Abstract

Introduction: In multiple myeloma (MM) the bone marrow (BM) microenvironment, plays an important role in mediating survival, proliferation, resistance to therapy as well as disease evolution. The BM microenvironment is mainly composed of mesenchymal stromal cells (BM-MSC), endothelial cells, immune cells, and extracellular matrix. BM-MSC can acquire distinct functional phenotypes that are influenced by signals in the microenvironment and have been shown to facilitate MM development and drug resistance through cell-cell contact and cytokine secretion. However, little is known about the mechanisms of immune modulation mediated by BM-MSC in the inflammatory MM tumour microenvironment (TME). Aberrant glycosylation is a hallmark of cancer cells, playing an important role in tumor progression. Our data strongly links aberrant sialylation with poor prognosis in MM (1) but to date the immunological consequences of this phenomenon have not been explored. Here we sought to investigate if regulation of BM-MSC sialylation alters their ability to inhibit effector T-cell function in an inflammatory microenvironment, characteristic of the MM TME.

Methods: BM-MSC were isolated from BALB/c mice and extensively characterized in vitro . Since inflammatory mediators, such as TNF-α and IL-1β are present at high levels in MM due to constitutive NF-kappaB activity, we assessed the effects of both of these pro-inflammatory mediators on BM-MSC phenotype. BM-MSC were treated with both tumor necrosis factor alpha (TNF-α 50ng/ml) and interleukin 1 beta (IL-1β 50ng/ml) (iMSC) for 72 hours and cell surface sialylation was analysed by flow cytometry. To determine immunoregulatory ability, BM-MSC and iMSC were co-cultured in mixed lymphocyte reactions (MLRs) for 96 hours. T-cell proliferation, activation, death and differentiation were determined by flow cytometry. To determine the role of increased sialylation in lymphocyte suppression, both BM-MSC and iMSC were pre-treated with a sialyltransferase inhibitor (3Fax-Neu5Ac) for 72 hours prior to TNF-α and IL-1β stimulation. To determine the important of antigen presenting cells in sialic acid dependent regulation of T cell phenotype, CD11c+ and CD11b+ innate immune cells were removed via MACS sorting prior to co-culture. BM-MSC: Lymphocyte co-culture supernatants for nitric oxide (NO), IL-10 and PGE-2 were analysed by ELISA.

Results: iMSC displayed significant phenotypical changes with CD73 and CD44 increasing significantly. Both SCA-1 and CD105 were significantly reduced. No changes in cell viability were noted after pre-treatment and no significant changes in proliferation were observed. iMSC had significantly increased levels of both α2-3 and α2-6 linked sialic acid when compared to BM-MSC. In vitro, iMSC displayed an enhanced ability to inhibit lymphocyte proliferation when compared to BM-MSC alone. iMSC significantly inhibited the proliferation of hyper-stimulated CD3+CD4+ and CD3+CD8+ lymphocytes. 3Fax-Neu5Ac treated BM-MSC and iMSC displayed no significant changes in phenotype, viability, proliferation and cell size. However, following sialyltransferase inhibition, iMSC lost the ability to suppress both CD3+CD4+ and CD3+CD8+ lymphocytes resulting in significant restoration of lymphocyte proliferation. This restoration of proliferation was further enhanced in the absence of CD11c+ and CD11b+ innate immune cells. Cell surface sialic acid expression correlated with both CD3+CD4+ and CD3+CD8+ lymphocyte suppression. No changes in soluble mediators of BM-MSC immunomodulation, such as nitic oxide, IL-10 and PGE-2 were observed suggesting that restoration in proliferation was both sialic acid and cell-contact dependent.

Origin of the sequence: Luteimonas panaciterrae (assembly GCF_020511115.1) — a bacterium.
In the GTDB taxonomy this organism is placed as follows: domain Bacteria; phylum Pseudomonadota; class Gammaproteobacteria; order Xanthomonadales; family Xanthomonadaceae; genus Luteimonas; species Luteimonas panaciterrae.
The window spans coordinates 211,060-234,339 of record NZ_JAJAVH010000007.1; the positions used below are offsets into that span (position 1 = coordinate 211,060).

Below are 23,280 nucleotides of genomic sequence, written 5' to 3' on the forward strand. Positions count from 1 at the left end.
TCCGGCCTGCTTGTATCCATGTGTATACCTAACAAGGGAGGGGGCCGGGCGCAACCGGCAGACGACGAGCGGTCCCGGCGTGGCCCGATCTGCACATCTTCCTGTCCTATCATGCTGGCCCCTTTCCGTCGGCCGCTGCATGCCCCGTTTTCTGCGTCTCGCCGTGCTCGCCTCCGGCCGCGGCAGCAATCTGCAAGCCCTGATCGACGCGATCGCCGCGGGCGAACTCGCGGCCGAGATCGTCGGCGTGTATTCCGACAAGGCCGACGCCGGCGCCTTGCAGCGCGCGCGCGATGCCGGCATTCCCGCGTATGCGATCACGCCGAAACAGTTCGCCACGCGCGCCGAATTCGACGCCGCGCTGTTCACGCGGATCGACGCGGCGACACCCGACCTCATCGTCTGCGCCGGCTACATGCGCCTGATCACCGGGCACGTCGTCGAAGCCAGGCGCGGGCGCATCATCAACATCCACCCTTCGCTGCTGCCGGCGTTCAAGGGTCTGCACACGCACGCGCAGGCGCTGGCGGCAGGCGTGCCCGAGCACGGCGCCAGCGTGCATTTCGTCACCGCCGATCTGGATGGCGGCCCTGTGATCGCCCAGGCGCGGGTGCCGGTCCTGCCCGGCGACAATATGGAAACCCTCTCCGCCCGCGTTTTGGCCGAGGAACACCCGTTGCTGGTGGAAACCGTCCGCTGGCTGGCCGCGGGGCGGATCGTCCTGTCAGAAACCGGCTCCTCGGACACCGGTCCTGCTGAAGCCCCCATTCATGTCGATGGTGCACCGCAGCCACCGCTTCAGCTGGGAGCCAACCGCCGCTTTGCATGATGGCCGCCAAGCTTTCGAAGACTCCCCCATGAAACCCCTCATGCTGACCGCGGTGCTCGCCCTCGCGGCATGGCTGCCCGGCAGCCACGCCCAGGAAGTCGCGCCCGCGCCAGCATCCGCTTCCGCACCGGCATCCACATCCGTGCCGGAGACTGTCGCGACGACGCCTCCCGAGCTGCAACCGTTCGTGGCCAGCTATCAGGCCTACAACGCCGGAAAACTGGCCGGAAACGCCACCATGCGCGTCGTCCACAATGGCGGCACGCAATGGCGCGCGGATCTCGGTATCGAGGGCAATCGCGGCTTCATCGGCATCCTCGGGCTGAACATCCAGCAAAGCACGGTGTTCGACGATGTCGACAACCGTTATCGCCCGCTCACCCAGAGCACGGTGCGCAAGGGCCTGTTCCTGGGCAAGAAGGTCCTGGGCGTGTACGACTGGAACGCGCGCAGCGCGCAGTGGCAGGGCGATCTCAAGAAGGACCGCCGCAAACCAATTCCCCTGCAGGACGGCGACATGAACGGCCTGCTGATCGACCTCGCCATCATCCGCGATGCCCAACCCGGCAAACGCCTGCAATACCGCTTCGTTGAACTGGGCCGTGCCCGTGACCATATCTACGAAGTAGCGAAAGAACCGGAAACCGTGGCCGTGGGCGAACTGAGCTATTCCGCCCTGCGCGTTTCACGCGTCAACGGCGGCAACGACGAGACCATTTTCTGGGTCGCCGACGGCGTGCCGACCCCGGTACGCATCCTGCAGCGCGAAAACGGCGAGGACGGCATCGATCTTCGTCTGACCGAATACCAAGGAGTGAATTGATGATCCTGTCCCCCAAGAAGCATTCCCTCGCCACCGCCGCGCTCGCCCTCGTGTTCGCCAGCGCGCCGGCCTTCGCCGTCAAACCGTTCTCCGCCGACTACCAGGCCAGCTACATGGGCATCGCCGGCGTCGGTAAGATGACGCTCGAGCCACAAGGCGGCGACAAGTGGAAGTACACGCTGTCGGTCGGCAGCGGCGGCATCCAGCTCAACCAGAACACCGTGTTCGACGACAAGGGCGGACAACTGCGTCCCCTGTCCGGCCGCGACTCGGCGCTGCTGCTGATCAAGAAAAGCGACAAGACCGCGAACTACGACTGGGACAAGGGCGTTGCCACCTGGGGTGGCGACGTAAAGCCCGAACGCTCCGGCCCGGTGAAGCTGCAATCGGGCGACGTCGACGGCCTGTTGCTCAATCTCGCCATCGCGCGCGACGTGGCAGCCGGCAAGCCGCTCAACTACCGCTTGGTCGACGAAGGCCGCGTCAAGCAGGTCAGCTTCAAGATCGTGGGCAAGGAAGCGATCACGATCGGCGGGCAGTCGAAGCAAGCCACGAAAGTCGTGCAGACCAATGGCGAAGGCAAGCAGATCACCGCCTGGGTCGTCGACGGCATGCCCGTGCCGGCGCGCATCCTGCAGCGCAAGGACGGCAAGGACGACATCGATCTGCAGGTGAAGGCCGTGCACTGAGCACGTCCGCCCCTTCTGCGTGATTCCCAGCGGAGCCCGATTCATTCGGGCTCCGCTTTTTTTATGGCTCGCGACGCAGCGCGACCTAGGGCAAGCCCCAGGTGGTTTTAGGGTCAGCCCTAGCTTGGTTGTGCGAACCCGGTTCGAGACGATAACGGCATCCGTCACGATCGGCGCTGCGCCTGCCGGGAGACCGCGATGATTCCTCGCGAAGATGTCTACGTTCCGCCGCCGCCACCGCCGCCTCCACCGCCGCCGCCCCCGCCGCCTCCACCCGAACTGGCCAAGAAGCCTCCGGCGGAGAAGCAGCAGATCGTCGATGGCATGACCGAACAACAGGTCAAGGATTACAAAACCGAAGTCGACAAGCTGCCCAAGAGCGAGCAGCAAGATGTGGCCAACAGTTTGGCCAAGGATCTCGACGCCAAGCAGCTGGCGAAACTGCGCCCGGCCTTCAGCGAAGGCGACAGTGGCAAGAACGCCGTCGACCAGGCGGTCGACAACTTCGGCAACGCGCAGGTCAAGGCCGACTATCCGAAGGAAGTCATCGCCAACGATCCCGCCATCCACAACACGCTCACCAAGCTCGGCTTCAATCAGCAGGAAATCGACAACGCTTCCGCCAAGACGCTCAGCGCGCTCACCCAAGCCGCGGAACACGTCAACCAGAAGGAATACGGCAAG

Conclusions: Our findings confirm inflammation, characteristic of the MM TME, induces BM-MSC sialylation and enhances their ability to suppress activated adaptive and innate immune effectors. Understanding the potential utility of targeting BM-MSC sialylation and consequently their immunomodulatory potential, may enhance immune cell activation in the MM microenvironment, providing further rationale to targeting BM-MSC sialylation in the context of MM. We suggest that understanding the functional importance of the BM stroma and its interaction with MM and immune cells is likely to lead to the identification of sialylation, as a new molecular target.

  1. Glavey SV, et al Blood. 2014 Sep 11;124(11):1765-76

Disclosures

Ryan: Janssen: Research Funding. O'Dwyer: Onkimmune Ltd: Equity Ownership, Membership on an entity's Board of Directors or advisory committees, Patents & Royalties; GlycoMimetics Inc: Research Funding; Janssen: Consultancy, Honoraria, Research Funding.

Author notes

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Asterisk with author names denotes non-ASH members.